Listening to the amazing explanations of how the British SAS team came to be caught, handcuffed, publicly humiliated and booted out by the very Libyan opposition groups they'd come to make contact with, I'm not the only one to be marvelling at the incredible series of blunders and Chelm-worthy reasoning behind the debacle.
There has to be some sort of explanation for how an operation came to be approved by a whole chain of operational and political command which involved the use of a helicopter as a supposedly stealthy way to deliver a clandestine team of special forces carrying sensitive transmitting equipment and fake passports.
Anyone who's ever had a night disturbed by a police helicopter pursuing crims or coming airlift accident victims will be in no doubt that arriving via helicopter is one of the least stealthy methods imaginable of turning up for a clandestine rendezvous. What could they have been thinking?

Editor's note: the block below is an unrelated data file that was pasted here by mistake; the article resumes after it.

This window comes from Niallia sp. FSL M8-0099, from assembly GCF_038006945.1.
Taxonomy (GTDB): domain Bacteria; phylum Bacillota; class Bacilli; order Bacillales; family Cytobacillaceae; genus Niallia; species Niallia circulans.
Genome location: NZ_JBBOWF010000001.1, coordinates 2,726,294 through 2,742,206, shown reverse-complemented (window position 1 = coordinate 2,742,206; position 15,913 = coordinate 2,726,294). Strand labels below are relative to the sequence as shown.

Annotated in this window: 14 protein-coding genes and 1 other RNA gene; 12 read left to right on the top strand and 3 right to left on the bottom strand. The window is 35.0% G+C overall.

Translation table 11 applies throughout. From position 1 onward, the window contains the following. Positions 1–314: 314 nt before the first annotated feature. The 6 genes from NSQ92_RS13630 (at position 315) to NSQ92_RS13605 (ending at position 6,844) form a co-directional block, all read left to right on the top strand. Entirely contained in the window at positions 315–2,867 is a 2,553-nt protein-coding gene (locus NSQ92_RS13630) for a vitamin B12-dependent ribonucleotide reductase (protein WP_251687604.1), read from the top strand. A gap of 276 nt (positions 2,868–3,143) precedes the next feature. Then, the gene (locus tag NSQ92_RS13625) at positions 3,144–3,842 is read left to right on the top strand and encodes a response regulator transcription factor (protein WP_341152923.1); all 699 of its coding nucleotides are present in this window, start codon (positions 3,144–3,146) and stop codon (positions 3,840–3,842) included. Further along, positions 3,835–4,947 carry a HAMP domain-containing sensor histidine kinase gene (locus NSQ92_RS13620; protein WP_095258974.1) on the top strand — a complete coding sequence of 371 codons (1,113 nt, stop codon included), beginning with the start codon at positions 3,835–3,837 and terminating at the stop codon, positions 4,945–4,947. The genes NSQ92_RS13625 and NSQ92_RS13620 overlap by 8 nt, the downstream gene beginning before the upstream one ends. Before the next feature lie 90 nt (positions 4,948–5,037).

My guess is that the unconscious pull of the romance of the James Bond ethos still impacts on real life secret service and political calculations. Especially where you have someone in charge like William Hague who seems to want to display his macho credentials when demonstrating that he's the Foreign Secretary now. And I bet they all watched the Milk Tray commercials when they were kids....